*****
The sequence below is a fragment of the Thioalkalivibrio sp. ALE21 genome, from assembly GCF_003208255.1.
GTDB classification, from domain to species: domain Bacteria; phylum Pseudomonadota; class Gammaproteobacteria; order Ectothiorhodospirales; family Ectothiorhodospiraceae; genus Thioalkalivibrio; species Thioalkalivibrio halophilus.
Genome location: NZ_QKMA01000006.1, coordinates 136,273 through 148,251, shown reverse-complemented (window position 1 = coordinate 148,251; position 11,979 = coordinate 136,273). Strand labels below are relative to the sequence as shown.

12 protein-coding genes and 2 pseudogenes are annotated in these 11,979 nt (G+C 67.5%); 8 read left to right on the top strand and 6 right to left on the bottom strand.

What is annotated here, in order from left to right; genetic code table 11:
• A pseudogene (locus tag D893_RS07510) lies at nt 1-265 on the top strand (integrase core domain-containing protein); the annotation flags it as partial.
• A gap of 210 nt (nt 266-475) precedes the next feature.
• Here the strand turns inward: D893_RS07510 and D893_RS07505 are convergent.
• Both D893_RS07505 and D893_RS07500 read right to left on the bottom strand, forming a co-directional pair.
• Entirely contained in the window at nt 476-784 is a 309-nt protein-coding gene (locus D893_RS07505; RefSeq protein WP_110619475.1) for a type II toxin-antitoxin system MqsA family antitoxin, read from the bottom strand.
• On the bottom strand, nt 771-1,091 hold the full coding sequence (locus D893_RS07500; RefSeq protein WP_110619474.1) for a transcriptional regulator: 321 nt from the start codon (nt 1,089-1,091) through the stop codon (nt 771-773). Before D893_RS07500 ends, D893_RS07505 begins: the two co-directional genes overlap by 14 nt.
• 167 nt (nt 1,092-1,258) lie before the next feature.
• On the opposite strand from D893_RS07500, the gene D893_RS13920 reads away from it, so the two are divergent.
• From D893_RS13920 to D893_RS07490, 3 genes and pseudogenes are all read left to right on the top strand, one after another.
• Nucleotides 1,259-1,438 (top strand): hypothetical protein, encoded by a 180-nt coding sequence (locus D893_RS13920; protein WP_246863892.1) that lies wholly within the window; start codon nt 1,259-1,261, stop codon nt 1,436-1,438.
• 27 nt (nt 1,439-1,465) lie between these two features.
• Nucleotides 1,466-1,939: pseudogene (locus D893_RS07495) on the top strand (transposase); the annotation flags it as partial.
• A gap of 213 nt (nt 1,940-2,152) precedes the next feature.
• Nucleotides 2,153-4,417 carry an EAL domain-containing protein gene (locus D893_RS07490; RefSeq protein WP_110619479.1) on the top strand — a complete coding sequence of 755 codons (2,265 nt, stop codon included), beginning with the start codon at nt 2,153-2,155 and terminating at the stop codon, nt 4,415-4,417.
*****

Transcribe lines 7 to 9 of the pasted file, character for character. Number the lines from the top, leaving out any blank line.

• A gap of 210 nt (nt 266-475) precedes the next feature.
• Here the strand turns inward: D893_RS07510 and D893_RS07505 are convergent.
• Both D893_RS07505 and D893_RS07500 read right to left on the bottom strand, forming a co-directional pair.